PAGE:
Slow disk write speeds over network

Terry Lambert tlambert2 at
Tue Jun 10 01:26:41 PDT 2003

Eric Anderson wrote:
> >>No, considering I would have to update about 600 hosts.  Plus, those
> >>same hosts are running just fine with my other file servers at the
> >>moment.
> > 
> > If your server's network buffers are ok, I would guess that the
> > "bottleneck" is on your clients machines.
> >
> > just my 2 cents...
> Paulo, thanks for the thoughts, however, that doesn't make a whole lot
> of sense (although I see why you are saying that), because in this case
> I have several fileservers on the same gigabit switches as this
> fileserver, and clients can transfer data quickly between all, in both
> directions, all the time, except data being sent TO this one host.  I've
> even tried machines that are idle, on the same switch as this server,
> and I still receive slow transfers.

Swap cables with another box.

BTW: 4 Gigabit cards in one box, with you going to local disk...
you've got about 8 cards worth of traffic over your PCI bus.

Unless this is a PCI-X based box, you are most likely livelocked;
even if it's a PCI-X based box, you could still be livelocked.

You haven't said if you were using UDP or TCP for the mounts;
you should definitely use TCP with FreeBSD NFS servers; it's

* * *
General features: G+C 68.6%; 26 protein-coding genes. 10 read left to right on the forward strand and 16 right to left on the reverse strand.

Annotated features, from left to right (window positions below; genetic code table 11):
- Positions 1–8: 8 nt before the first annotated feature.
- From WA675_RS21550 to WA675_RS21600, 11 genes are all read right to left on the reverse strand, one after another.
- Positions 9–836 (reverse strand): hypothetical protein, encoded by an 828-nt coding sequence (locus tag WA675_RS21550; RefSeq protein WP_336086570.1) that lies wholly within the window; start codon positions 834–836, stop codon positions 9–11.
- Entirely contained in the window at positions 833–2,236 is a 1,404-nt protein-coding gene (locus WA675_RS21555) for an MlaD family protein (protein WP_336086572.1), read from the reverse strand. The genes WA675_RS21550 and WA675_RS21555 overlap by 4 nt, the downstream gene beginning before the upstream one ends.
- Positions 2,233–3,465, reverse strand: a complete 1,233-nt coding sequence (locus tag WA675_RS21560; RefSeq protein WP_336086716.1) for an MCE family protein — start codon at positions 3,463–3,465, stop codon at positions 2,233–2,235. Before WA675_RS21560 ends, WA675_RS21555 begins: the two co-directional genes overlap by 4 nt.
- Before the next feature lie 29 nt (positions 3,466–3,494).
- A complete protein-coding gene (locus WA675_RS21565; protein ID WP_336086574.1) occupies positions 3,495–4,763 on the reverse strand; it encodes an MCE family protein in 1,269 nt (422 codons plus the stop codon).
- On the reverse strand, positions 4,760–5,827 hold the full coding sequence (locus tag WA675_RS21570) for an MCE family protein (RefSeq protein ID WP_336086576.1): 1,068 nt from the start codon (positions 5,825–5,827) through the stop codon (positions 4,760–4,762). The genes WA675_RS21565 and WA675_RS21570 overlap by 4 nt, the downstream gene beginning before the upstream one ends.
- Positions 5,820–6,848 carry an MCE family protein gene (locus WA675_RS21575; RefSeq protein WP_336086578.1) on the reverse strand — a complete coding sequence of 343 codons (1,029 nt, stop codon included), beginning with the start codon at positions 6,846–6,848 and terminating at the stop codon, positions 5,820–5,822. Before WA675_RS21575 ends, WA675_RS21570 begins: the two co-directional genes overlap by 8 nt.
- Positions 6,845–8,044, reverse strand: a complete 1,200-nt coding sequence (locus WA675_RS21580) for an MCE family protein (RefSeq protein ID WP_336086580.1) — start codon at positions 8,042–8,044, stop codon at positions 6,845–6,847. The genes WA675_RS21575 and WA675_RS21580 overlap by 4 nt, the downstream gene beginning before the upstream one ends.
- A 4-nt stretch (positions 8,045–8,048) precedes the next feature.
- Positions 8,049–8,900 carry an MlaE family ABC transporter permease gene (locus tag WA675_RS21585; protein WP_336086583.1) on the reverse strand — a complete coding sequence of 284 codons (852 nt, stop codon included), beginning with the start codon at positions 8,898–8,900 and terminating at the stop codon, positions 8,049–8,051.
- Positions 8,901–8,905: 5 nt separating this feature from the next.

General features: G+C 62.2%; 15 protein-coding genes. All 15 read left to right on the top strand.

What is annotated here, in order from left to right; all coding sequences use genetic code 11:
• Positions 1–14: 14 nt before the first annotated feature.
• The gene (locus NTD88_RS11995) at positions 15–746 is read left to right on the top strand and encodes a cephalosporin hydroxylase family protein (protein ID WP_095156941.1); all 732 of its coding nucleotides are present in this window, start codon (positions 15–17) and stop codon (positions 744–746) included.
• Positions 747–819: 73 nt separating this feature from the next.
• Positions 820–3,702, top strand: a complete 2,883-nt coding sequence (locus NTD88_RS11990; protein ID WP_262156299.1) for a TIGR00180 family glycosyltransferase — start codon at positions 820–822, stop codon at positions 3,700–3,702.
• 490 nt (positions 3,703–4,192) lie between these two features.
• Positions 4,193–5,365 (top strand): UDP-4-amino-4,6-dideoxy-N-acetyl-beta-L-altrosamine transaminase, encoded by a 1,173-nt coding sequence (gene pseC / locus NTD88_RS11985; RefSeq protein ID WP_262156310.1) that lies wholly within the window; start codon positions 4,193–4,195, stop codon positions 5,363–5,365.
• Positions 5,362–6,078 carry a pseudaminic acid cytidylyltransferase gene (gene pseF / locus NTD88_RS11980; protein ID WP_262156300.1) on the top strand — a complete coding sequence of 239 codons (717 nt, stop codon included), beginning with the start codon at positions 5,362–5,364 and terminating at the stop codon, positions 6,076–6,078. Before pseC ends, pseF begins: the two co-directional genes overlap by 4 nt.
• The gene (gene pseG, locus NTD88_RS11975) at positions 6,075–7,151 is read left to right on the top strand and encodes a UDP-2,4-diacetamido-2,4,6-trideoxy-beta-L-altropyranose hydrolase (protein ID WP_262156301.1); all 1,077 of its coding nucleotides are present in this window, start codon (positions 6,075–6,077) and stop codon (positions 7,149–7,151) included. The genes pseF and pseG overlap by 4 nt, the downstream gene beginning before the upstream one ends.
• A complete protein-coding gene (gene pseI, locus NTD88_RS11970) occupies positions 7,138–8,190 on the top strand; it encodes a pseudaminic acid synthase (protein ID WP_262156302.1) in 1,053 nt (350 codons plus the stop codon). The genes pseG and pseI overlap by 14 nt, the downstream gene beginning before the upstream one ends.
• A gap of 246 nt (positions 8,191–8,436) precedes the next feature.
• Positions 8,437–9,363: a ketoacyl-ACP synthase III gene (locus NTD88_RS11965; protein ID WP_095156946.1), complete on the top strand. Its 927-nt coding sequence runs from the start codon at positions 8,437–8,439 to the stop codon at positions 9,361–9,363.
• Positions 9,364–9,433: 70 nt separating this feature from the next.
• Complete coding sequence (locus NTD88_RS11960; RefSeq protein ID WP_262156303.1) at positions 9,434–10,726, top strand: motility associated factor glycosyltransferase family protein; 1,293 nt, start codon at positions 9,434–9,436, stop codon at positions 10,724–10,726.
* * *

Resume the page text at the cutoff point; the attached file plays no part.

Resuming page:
also just generally a good idea, since UDP frags act as a fixed
non-sliding window: NFS over UDP sucks.

Also, you haven't said whether you are using aliases on your
network cards; aliases and NFS tend to interact badly.

Finally, you probably want to tweak some sysctl's, e.g.


Given your overloading of your bus, that last one is probably
the most important one: it enables direct dispatch.

You'll also want to enable DEVICE_POLLING in your kernel
config file (assuming you have a good ethernet card whose
driver supports it):

	options HZ=2000

...and yet more sysctl's for this:

	kern.polling.user_frac=50	# 0..100; whatever works best

If you've got a really terrible Gigabit Ethernet card, then
you may be copying all your packets over again (e.g. m_pullup()),
and that could be eating your bus, too.

-- Terry

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